TRACK 3: "Don't Let It End". This is DeYoung back in the saddle again, in full-blown 'working man's Steve Perry' mode. He obviously meant for this to be a big, romantic anthem, but it falls short by virtue of sucking. It's almost five minutes long and nearly as excruciating as "Lady", but even more so because it doesn't have a rockin' part at the end -- and we haven't seen the last of it.

TRACK 4: "High Time". Kilroy, or Chance, or someone, gets all naughty and rebellious and says it's time for us to bring back the rockin'. Unfortunately, that's exactly what the song itself utterly fails to do. Despite different authorships, I challenge any listener to tell the difference between this song and "Cold War".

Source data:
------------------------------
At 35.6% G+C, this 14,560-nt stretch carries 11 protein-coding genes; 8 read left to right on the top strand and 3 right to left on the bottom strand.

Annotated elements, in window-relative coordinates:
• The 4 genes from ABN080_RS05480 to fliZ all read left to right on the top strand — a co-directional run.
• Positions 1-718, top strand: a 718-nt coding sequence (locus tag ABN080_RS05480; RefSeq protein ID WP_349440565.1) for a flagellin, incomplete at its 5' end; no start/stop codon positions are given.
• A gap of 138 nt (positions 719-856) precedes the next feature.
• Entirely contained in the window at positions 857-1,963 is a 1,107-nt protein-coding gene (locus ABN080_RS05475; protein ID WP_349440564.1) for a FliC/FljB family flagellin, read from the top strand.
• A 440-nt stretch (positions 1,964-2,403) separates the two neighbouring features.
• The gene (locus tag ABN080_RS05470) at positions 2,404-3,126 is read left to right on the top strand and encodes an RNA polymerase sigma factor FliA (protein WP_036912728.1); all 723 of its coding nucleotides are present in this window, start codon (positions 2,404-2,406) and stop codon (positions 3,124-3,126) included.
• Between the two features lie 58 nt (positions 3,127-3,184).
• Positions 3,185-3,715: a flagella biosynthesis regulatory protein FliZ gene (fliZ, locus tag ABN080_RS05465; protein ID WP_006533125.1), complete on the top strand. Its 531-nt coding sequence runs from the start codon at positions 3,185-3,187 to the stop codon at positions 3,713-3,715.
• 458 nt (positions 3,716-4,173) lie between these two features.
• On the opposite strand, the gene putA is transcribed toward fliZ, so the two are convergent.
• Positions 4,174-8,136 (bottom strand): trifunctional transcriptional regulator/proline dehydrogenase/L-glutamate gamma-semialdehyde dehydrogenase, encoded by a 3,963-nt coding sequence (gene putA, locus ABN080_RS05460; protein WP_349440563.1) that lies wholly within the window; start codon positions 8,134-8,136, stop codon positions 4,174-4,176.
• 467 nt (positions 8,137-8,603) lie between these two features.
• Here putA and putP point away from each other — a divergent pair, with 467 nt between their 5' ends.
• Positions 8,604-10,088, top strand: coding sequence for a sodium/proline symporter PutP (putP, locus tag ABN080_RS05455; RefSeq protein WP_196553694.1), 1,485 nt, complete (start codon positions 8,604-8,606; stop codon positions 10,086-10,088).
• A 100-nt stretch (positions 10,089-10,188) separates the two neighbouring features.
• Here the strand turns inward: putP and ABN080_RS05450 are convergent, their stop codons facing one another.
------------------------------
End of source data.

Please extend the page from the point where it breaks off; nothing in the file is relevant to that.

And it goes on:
TRACK 5: "Heavy Metal Poisoning". Part of the key to why I bought this record is that I misremembered this song as being kinda good. It's not good. It's bad. It's very, very bad. It's bad in almost every way a song can be bad. It's meant to be a Dr. Righteous solo number where the demagogue condemns heavy metal music while singing a heavy metal song, but this is not a heavy metal song, even by the weak-sauce standards of mid-'80s heavy metal. Recorded only two years after Venom's first album came out, "Heavy Metal Poisoning" is actually less metal than Vixen. It's less metal than Bon Jovi. It comes within a hair's breadth of being less metal than Journey. Worst of all, it's sung with histrionic vigor by rhythm guitarist James Young, who's an even worse singer than Tommy Shaw, and combines his rotten voice with a flatulent synth solo that makes the whole thing sound like Barry White in the midst of liquefaction.